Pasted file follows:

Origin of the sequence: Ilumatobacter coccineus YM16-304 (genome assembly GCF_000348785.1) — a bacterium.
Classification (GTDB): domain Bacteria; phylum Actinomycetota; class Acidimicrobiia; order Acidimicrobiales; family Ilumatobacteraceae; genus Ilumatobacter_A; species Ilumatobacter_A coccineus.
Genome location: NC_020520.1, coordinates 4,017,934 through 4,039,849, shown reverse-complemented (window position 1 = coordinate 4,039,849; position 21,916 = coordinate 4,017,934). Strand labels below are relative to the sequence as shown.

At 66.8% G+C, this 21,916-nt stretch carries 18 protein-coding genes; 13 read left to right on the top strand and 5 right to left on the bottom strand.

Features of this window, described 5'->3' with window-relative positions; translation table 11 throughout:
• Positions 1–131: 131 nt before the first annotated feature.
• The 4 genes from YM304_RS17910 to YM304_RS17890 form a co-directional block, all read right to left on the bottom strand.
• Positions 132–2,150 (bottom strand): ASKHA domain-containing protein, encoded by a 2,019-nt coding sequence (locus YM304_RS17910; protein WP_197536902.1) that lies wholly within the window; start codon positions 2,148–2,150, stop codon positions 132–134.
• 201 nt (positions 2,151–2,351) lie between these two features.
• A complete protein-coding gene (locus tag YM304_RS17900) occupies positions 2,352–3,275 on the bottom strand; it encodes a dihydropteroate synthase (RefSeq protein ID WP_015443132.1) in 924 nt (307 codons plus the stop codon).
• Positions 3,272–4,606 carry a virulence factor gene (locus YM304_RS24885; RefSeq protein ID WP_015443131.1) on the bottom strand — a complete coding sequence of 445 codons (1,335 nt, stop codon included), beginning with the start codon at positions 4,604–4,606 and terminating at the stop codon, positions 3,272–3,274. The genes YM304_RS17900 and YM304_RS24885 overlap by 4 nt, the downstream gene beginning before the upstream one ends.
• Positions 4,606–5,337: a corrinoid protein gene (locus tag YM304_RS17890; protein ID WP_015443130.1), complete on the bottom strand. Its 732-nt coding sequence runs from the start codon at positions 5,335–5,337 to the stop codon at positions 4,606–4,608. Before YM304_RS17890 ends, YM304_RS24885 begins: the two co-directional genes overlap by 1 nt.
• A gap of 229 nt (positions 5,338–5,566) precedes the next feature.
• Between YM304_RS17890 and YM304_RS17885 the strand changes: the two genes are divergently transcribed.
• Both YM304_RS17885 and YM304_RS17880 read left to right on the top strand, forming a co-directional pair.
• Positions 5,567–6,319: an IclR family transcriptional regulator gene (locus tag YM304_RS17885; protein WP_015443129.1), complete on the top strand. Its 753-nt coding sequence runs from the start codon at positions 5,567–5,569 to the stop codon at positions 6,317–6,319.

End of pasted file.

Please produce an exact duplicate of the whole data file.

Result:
Origin of the sequence: Ilumatobacter coccineus YM16-304 (genome assembly GCF_000348785.1) — a bacterium.
Classification (GTDB): domain Bacteria; phylum Actinomycetota; class Acidimicrobiia; order Acidimicrobiales; family Ilumatobacteraceae; genus Ilumatobacter_A; species Ilumatobacter_A coccineus.
Genome location: NC_020520.1, coordinates 4,017,934 through 4,039,849, shown reverse-complemented (window position 1 = coordinate 4,039,849; position 21,916 = coordinate 4,017,934). Strand labels below are relative to the sequence as shown.

At 66.8% G+C, this 21,916-nt stretch carries 18 protein-coding genes; 13 read left to right on the top strand and 5 right to left on the bottom strand.

Features of this window, described 5'->3' with window-relative positions; translation table 11 throughout:
• Positions 1–131: 131 nt before the first annotated feature.
• The 4 genes from YM304_RS17910 to YM304_RS17890 form a co-directional block, all read right to left on the bottom strand.
• Positions 132–2,150 (bottom strand): ASKHA domain-containing protein, encoded by a 2,019-nt coding sequence (locus YM304_RS17910; protein WP_197536902.1) that lies wholly within the window; start codon positions 2,148–2,150, stop codon positions 132–134.
• 201 nt (positions 2,151–2,351) lie between these two features.
• A complete protein-coding gene (locus tag YM304_RS17900) occupies positions 2,352–3,275 on the bottom strand; it encodes a dihydropteroate synthase (RefSeq protein ID WP_015443132.1) in 924 nt (307 codons plus the stop codon).
• Positions 3,272–4,606 carry a virulence factor gene (locus YM304_RS24885; RefSeq protein ID WP_015443131.1) on the bottom strand — a complete coding sequence of 445 codons (1,335 nt, stop codon included), beginning with the start codon at positions 4,604–4,606 and terminating at the stop codon, positions 3,272–3,274. The genes YM304_RS17900 and YM304_RS24885 overlap by 4 nt, the downstream gene beginning before the upstream one ends.
• Positions 4,606–5,337: a corrinoid protein gene (locus tag YM304_RS17890; protein ID WP_015443130.1), complete on the bottom strand. Its 732-nt coding sequence runs from the start codon at positions 5,335–5,337 to the stop codon at positions 4,606–4,608. Before YM304_RS17890 ends, YM304_RS24885 begins: the two co-directional genes overlap by 1 nt.
• A gap of 229 nt (positions 5,338–5,566) precedes the next feature.
• Between YM304_RS17890 and YM304_RS17885 the strand changes: the two genes are divergently transcribed.
• Both YM304_RS17885 and YM304_RS17880 read left to right on the top strand, forming a co-directional pair.
• Positions 5,567–6,319: an IclR family transcriptional regulator gene (locus tag YM304_RS17885; protein WP_015443129.1), complete on the top strand. Its 753-nt coding sequence runs from the start codon at positions 5,567–5,569 to the stop codon at positions 6,317–6,319.